The National Coalition of Human Rights Defenders organised a meeting with the different service providers working with Human Rights Defenders under the theme ” To enhance collaborative efforts between NCHRD-U and HRD service providers: The meeting was aimed at discussing collaborative strategies and guiding principles in the work of HRDs. The meeting was attended by doctors, policemen and lawyers who are all key service providers working closely with HRDs.

The first session of the meeting was conducted by Doroth Kiyayi Esther who took participants through NCHRD-U protection mandate and a recap of the previous engagement. She further went on to elaborate why the Coalition was in constant dialogue and collaboration with the different service providers in this environment and highlighted two key points.

  1. Technical support or service need to the defenders to further ensure and guarantee their security and safety. Our defenders require support in form of counselling, defense in the courts of law etc. That’s why we need service providers.
  2. Not all organisations offer the services we require to defend the rights of defenders. Existing service providers have structures we need. For example the Police. We therefore tap into these structures in place to have the required services delivered in the defense and protection of human rights defenders. Our defenders who usually come to the service providers, have challenges and often at risk.

Dorothy Kiyayi discusses the role of service providers and the Coalition’s protection program

Participants were then put through group discussions to discuss the different trends affecting the work environment of HRDs, the threats they pose to HRDs and ho they have affected service delivery.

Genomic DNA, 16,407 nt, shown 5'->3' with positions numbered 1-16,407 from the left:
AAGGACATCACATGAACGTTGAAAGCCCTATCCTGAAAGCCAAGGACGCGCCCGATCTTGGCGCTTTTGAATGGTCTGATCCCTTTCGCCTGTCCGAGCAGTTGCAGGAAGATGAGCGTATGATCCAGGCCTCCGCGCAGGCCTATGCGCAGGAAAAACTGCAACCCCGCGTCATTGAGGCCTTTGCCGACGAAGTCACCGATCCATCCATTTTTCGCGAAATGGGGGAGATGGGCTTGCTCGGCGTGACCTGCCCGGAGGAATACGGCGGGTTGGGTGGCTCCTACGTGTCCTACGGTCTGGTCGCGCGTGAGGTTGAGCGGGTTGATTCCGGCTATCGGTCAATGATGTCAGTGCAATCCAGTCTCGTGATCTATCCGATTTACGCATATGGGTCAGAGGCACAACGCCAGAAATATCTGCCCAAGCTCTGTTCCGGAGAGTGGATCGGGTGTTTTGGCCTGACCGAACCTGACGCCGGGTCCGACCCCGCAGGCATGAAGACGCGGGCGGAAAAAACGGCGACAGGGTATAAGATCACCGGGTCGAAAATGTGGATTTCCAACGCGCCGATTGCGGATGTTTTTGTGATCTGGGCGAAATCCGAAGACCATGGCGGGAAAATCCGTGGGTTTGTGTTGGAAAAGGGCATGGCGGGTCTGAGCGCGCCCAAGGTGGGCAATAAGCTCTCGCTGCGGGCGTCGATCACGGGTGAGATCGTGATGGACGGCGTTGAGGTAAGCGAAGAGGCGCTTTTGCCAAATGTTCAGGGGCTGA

Participants partake in group discussions

The second session facilitated by Karis Moses, Protection Office at Defend Defenders focused on strategies service providers can employ to protect themselves as they provide services to HRDs. Together with the service providers present, they discussed guiding principles to regulate relationships between service providers and HRDs.

 

  1. Observe Confidentiality while delivering services to the HRDs, by keeping information relating to their circumstances with respect and to our selves
  2. Ensuring the safety and security of service providers and Human rights defenders through collaborations with security personnel where inevitable
  3. We need to keep updating one another on the circumstances taking place within our areas of operations to enhance collaborative strategies that will help us deal with issues in our communities
  4. As service providers, we need to do regular follow ups on cases reported to us to determine progress of actions agreed on
  5. As professionals, we need to refer cases that overwhelm us, to our colleagues or partners we think can pick them up for practical actions.  Among many